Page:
Murderer jailed for life has long history of dissident links
A man jailed for life for murdering Kenneth O'Brien - who he shot in the head and dismembered in his back garden - spent time in jail for firearms offences linked to dissident republicans.
Paul Wells (50), a father of five with an address at Barnamore Park, Finglas, Dublin, was handed down the mandatory sentence of life after a Central Criminal Court jury found him guilty.
It can now be revealed that Wells has associated with dissident republicans for most of his adult life, and is closely linked to a south Dublin man who has been convicted of terrorism offences in a European country.
Originally from Ballyfermot, Wells was known to gardaí and had amassed four convictions for firearms offences by 1996.
Although he was held in Cloverhill while awaiting trial for the murder of Mr O'Brien, Wells has spent periods of time in the republican wing of Portlaoise prison over the years.
He was sentenced to seven years in jail in 1996 for firearms offences. He was found with a cache of weapons including two revolvers, a sawn-off shotgun, three sawn-off rifles and air rifle. It's believed the weapons belonged to dissidents.
He was also used by the Real IRA in its extortion of people and businesses.
Wells looked calmly ahead and did not react when the jury delivered its verdict yesterday afternoon, after just over five hours of deliberations.
As he was led out into custody, he mouthed "I'm very sorry" to Mr O'Brien's heartbroken family.
Wells had pleaded not guilty to murdering Mr O'Brien (33) at his Finglas home between January 15 and 16, 2016.
He admitted that he shot him dead but said it happened when they struggled during a row after Mr O'Brien turned up at his home with a gun.
Wells claimed he shot Mr O'Brien in his garden shed after the pair became involved in a scuffle. He claimed it was self-defence. Deputy State Pathologist Dr Michael Curtis gave evidence of the gun being pressed against the back of Mr O'Brien's head before he was shot.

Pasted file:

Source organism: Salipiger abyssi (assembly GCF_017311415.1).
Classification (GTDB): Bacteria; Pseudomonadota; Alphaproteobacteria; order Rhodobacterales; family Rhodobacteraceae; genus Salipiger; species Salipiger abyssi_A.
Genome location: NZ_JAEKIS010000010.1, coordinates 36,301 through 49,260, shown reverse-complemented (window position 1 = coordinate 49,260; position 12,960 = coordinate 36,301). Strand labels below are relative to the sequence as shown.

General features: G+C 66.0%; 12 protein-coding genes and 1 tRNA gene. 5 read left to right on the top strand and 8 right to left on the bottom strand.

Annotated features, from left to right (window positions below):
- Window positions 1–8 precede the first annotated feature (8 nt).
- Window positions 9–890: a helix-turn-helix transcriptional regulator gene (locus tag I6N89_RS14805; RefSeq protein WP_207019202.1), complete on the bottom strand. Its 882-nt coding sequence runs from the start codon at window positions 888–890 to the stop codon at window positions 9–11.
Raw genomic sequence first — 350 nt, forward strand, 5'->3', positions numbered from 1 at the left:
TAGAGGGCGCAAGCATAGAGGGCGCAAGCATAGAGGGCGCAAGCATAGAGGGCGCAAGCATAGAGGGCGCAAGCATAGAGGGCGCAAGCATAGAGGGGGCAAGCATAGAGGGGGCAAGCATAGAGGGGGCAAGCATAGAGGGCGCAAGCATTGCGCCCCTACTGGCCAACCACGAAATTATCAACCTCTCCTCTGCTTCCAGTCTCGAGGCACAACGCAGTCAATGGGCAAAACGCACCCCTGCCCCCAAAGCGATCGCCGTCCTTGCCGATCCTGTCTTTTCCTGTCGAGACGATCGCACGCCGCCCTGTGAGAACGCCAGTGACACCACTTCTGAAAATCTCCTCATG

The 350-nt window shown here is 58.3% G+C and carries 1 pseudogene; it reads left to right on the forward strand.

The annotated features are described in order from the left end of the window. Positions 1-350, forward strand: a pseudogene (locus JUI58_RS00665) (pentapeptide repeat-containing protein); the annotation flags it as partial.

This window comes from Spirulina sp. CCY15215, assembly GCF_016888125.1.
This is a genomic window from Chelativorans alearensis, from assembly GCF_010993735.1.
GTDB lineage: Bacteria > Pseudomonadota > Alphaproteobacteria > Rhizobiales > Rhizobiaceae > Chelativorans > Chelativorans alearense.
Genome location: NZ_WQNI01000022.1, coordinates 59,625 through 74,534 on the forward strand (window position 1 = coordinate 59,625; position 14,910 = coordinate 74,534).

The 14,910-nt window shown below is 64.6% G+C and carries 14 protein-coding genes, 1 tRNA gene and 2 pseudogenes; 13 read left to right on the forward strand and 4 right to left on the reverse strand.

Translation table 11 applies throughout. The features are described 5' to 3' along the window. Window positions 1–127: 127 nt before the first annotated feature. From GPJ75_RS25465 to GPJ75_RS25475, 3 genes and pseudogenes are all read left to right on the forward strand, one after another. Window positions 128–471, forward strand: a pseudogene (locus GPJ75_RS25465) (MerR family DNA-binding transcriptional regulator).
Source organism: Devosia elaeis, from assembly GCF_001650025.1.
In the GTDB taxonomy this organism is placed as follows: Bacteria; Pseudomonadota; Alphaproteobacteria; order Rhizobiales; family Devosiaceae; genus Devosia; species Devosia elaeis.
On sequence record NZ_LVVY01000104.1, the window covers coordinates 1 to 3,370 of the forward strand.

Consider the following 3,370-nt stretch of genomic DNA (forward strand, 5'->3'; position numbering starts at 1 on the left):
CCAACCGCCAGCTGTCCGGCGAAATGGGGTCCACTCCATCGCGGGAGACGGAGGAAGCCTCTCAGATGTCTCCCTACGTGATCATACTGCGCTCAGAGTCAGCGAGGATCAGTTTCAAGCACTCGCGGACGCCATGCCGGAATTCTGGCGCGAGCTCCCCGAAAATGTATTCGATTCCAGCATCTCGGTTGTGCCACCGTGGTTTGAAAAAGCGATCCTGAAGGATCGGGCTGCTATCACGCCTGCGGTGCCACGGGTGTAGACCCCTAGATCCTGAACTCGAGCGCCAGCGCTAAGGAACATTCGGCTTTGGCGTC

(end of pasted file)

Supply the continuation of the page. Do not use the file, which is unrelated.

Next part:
After shooting him in the head, Wells then dragged Mr O'Brien's body into his back garden and dismembered it with a chainsaw.
After his arrest, Wells described the scene in an interview with gardaí as "pure carnage".
He subsequently put the torso in a suitcase and his head and limbs in shopping bags, which he then dumped in the Grand Canal in Co Kildare.
The torso was found on January 16, 2016, then nine further body parts were found in four shopping bags in the canal on January 25.
Wells claimed Mr O'Brien had wanted to have his partner Eimear Dunne murdered so he could bring their young son Charlie to live with him in Australia but Wells refused to kill her.
Wells remained motionless in the dock as the verdict was delivered yesterday, his eyes flicking from the jury to Mr Justice Paul McDermott.
Michael O'Higgins SC, defending, said his client had asked him to say he and the deceased were close friends and he deeply regretted what happened.
He accepted the jury's verdict but "contends it is an error," indicating he would be appealing it.
Mr Justice Paul McDermott offered his condolences to Mr O'Brien's family and said the circumstances of his death "were undoubtedly distressing and shocking" for them.
He acknowledged the "dignity with which they have borne that" in the trial, during which many "unpleasant things" were said.
He handed down the mandatory life sentence, backdating it to February 6, 2016, when Wells went into custody.